Her mother told Juliana she was slumming after she’d brought Daniel to the house. That she could do better. But her father was charmed by him, much as Juliana herself was. Her father liked that Daniel dropped his “r”s when he spoke, and that he’d politely opened doors for Juliana: he was simple. Juliana thinks her father probably thought, This kid will protect my daughter.

Juliana went away last August to college in the big city—San Antonio. It is a small, private college. Most everyone she knew from high school went to big state universities like The University of Texas, Texas A&M, or Lamar in Beaumont. This made her seem to them like a snob, like she is too good for their public-school ways. And Daniel himself makes fun of the brand new car her father bought her, the fancy things in their house, the fancy school she goes to. So when Daniel takes her out to the country with him, it makes her feel less apart, like she is accepted in the Beaumont world.

The days of summer drown away in the wet humidity that hangs around them like blankets. The smell of the paper factories up north in Buna and Woodville hover in the air and stick in their nostrils. They roll the windows down when they drive, to overpower the paper smell with the pines that get thicker the further west toward Winnie. Juliana feels the days until Daniel is going to leave for boot camp and she is going to leave for school slipping away, vaporizing and dissipating into the air like the clouds of vapor coming from the stacks of the oil refineries. Soon they don’t even road hunt. “It’s too humid, Daniel complains. Instead, they just drive, passing the blue shadows of the pine trees, listening to the country-classics radio station, Daniel moving Juliana’s hand to find the bulge in his pants.

Finally, it is the night before he is supposed to leave; the night before he becomes a Marine. He is leaving for Houston early in the morning where he will board a bus full of other boys going to San Diego. After dinner with her family, Juliana pulls up in her Jeep to the Pig Stand, and Daniel is waiting there for her.

It is a Saturday night and the booths lining the edges of the circular building are full. The Pig Stand inside is wood paneled and plastered with tin Coca-Cola signs, Elvis photos, pig paraphernalia, and 45s. Juliana walks in quickly and the door slams against the jukebox that is awkwardly wedged behind the door. She cringes in embarrassment. She sees Daniel has staked out their usual booth on the east side of the building by the window. She sits across from him on the teal-blue vinyl bench. Daniel is leaning over the back of the booth, talking over his shoulder to the cop with the mustache who sometimes helps Juliana with the crossword puzzle when Daniel isn’t there.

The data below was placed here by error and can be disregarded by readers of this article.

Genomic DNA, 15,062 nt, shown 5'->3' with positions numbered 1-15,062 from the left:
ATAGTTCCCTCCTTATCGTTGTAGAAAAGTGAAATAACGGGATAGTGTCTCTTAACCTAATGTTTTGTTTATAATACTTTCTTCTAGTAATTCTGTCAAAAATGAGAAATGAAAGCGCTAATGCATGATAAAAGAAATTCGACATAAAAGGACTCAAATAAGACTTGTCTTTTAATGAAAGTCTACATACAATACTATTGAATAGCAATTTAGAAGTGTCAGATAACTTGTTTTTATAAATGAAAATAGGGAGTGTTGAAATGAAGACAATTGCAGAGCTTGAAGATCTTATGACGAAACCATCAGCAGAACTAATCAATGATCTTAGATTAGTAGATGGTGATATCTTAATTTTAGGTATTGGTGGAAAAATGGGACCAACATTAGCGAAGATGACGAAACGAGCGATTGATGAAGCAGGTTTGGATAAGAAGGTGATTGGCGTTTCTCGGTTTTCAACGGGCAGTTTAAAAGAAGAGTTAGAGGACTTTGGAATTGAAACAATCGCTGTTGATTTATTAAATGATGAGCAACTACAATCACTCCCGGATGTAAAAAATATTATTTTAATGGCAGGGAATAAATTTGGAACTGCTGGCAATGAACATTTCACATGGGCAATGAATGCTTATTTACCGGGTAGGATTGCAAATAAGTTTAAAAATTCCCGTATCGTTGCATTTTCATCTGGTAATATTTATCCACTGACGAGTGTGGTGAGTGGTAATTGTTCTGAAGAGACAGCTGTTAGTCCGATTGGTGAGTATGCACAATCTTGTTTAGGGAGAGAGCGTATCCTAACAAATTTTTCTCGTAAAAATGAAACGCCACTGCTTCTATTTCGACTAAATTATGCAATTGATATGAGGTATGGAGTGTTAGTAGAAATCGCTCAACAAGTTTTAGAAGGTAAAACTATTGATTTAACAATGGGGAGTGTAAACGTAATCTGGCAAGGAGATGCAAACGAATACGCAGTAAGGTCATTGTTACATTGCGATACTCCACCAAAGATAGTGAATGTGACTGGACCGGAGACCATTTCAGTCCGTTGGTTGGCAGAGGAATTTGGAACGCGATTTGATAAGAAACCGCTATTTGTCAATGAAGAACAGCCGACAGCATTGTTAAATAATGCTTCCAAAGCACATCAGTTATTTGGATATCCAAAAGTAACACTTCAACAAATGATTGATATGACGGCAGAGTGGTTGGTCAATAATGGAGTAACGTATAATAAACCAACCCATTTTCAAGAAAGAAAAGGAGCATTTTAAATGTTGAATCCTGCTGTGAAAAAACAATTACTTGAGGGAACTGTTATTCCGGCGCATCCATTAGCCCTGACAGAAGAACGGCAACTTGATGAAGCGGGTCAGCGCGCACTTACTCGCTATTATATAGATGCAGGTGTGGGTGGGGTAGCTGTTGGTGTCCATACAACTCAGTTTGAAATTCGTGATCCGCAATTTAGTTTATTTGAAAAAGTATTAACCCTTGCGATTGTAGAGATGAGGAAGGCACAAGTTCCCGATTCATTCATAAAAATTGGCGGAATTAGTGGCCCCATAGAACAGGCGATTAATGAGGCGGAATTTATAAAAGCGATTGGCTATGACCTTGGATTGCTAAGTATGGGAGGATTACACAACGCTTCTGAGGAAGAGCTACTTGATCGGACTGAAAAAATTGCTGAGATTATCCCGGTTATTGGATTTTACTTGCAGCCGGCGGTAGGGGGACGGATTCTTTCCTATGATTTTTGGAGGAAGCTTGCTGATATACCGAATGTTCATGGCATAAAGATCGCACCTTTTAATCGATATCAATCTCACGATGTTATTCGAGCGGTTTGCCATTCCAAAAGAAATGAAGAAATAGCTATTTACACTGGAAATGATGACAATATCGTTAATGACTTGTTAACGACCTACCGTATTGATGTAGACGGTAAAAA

Everyone at the coffee shop knows he is going away in the morning, and they are all nice to him. The Cajun cook comes out from behind the grill to shake his hand. Ella sits down and talks for a while when she brings their coffees. The regulars are proud of him and wish him luck. Daniel and Juliana leave around ten to go for their last drive.

They leave her Jeep in the lot and head west, as always, toward Winnie. They make the loop three times this night. They stop during the third loop so Daniel can pee in the woods. “Watch out for those wild pigs,” she calls after him. She always finds it creepy when sitting in the car alone in the dark, and they’ve stopped near a crumbling house which always seemed ominous to her.

Daniel gets back in the car but doesn’t turn it on. He sits in the dark, smoking a cigarette out the open window, and she waits. She watches the house and thinks There are things moving in there. She waits for whatever Daniel has to say.

“I’m scared of going to boot camp,” he finally blurts out. “I’ve heard the loneliness gets pretty bad. If you’ll just say you’ll be thinking about me it would make it a lot easier. Knowing that someone here is thinking about me will make it a lot easier.”

Then he starts crying. Juliana’s never seen a man cry before, except in the movies. It scares her. Men are not supposed to be fragile like this, she thinks. She tells him she will think about him there at boot camp every day.

“I am scared to go to war. I’m scared of dying,” he says.

She hugs him awkwardly across the center console. She strokes the back of his head, feeling the bristling of his now tightly-shaved hair. It feels strange that he is the one crying and not her. At this moment, after all the past talk of marriage from him, she wonders at her own lack of feeling at the thought of him leaving. It is more just having someone there that she might miss, and that he gives her some attention. She doesn’t even feel close to crying.